ejection energy generating elements for ejecting ink;

flow passages for supplying the ink from an ink supply port to the ejection energy generating elements through a common liquid chamber;

a partition wall formed between adjacent two flow passages;

a member disposed between the partition wall and the ink supply port; and

an opening formed between the partition wall and the member;

wherein a flow resistance in the opening from one of the adjacent two flow passages to the other flow passage is different from that in the opening from the other flow passage to the one of the adjacent two flow passages.

In the present invention, by employing such a structure that a flow resistance is different depending on a flowing direction of ink through a flow passage for connecting adjacent nozzles, it is possible to prevent the lengthening in ink re-supplying time and reduce the degree of the cross-talk.

These and other objects, features and advantages of the present invention will become more apparent upon a consideration of the following description of the preferred embodiments of the present invention taken in conjunction with the accompanying drawings.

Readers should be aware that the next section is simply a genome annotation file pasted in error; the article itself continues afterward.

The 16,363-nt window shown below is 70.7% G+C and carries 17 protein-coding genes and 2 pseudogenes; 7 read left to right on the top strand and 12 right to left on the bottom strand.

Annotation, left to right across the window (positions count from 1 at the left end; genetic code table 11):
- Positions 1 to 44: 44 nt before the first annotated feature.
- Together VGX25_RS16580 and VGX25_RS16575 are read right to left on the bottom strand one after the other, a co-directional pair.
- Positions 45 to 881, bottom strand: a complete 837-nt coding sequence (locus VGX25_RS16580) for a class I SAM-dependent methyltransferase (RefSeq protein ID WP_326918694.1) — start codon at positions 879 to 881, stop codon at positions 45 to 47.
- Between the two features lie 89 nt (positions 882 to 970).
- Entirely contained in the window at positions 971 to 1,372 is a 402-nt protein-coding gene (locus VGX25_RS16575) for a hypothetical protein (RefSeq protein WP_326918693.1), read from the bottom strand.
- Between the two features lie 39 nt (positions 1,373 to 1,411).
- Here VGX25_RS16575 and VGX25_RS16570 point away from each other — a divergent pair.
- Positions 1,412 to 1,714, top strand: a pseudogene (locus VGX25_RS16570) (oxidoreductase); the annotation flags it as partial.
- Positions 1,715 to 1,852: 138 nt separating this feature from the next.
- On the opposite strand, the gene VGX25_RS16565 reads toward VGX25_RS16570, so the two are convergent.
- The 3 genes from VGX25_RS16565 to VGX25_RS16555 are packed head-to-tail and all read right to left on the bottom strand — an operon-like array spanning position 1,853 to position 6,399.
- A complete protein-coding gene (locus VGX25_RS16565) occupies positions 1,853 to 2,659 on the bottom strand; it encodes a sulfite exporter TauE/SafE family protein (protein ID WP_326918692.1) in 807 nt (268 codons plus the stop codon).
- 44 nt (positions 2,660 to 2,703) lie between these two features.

BRIEF DESCRIPTION OF THE DRAWINGS

FIG. 1 is a schematic perspective view of a recording head in Embodiment 1.

FIG. 2 is a schematic sectional view of the recording head shown in FIG. 1 taken along a line segment A-A′ indicated in FIG. 1.

FIG. 3A is a schematic front view of an ejection portion formed on a substrate of the recording head shown in FIG. 1 and FIG. 2, and FIG. 3B is a schematic sectional view of the ejection portion taken along a line segment B-B′ indicated in FIG. 3A.